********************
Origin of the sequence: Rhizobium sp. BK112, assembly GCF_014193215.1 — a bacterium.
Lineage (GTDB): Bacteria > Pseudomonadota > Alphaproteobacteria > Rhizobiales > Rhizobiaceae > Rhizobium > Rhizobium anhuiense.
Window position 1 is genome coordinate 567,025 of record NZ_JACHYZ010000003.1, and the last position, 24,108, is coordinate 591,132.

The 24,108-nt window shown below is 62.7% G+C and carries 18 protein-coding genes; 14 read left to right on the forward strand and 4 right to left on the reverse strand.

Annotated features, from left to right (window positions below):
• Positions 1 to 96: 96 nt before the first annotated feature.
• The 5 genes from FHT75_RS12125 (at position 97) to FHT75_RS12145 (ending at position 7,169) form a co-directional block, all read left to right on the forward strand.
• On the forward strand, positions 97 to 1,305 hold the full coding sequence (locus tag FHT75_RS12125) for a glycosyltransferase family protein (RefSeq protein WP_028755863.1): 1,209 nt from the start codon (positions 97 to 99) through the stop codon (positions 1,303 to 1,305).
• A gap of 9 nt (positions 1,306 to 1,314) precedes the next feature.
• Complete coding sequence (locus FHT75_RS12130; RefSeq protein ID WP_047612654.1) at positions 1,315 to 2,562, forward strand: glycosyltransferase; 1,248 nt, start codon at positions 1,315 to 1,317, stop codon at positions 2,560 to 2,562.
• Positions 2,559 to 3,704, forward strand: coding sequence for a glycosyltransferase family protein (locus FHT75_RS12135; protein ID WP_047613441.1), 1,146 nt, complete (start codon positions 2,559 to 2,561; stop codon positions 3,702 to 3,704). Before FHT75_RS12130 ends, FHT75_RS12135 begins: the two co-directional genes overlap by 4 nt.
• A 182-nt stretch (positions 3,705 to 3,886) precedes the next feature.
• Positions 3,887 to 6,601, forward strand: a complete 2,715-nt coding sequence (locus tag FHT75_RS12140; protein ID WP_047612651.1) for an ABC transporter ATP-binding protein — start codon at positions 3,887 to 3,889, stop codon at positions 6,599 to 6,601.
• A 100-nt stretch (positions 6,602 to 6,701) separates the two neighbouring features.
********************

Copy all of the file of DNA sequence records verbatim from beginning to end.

Origin of the sequence: Rhizobium sp. BK112, assembly GCF_014193215.1 — a bacterium.
Lineage (GTDB): Bacteria > Pseudomonadota > Alphaproteobacteria > Rhizobiales > Rhizobiaceae > Rhizobium > Rhizobium anhuiense.
Window position 1 is genome coordinate 567,025 of record NZ_JACHYZ010000003.1, and the last position, 24,108, is coordinate 591,132.

The 24,108-nt window shown below is 62.7% G+C and carries 18 protein-coding genes; 14 read left to right on the forward strand and 4 right to left on the reverse strand.

Annotated features, from left to right (window positions below):
• Positions 1 to 96: 96 nt before the first annotated feature.
• The 5 genes from FHT75_RS12125 (at position 97) to FHT75_RS12145 (ending at position 7,169) form a co-directional block, all read left to right on the forward strand.
• On the forward strand, positions 97 to 1,305 hold the full coding sequence (locus tag FHT75_RS12125) for a glycosyltransferase family protein (RefSeq protein WP_028755863.1): 1,209 nt from the start codon (positions 97 to 99) through the stop codon (positions 1,303 to 1,305).
• A gap of 9 nt (positions 1,306 to 1,314) precedes the next feature.
• Complete coding sequence (locus FHT75_RS12130; RefSeq protein ID WP_047612654.1) at positions 1,315 to 2,562, forward strand: glycosyltransferase; 1,248 nt, start codon at positions 1,315 to 1,317, stop codon at positions 2,560 to 2,562.
• Positions 2,559 to 3,704, forward strand: coding sequence for a glycosyltransferase family protein (locus FHT75_RS12135; protein ID WP_047613441.1), 1,146 nt, complete (start codon positions 2,559 to 2,561; stop codon positions 3,702 to 3,704). Before FHT75_RS12130 ends, FHT75_RS12135 begins: the two co-directional genes overlap by 4 nt.
• A 182-nt stretch (positions 3,705 to 3,886) precedes the next feature.
• Positions 3,887 to 6,601, forward strand: a complete 2,715-nt coding sequence (locus tag FHT75_RS12140; protein ID WP_047612651.1) for an ABC transporter ATP-binding protein — start codon at positions 3,887 to 3,889, stop codon at positions 6,599 to 6,601.
• A 100-nt stretch (positions 6,602 to 6,701) separates the two neighbouring features.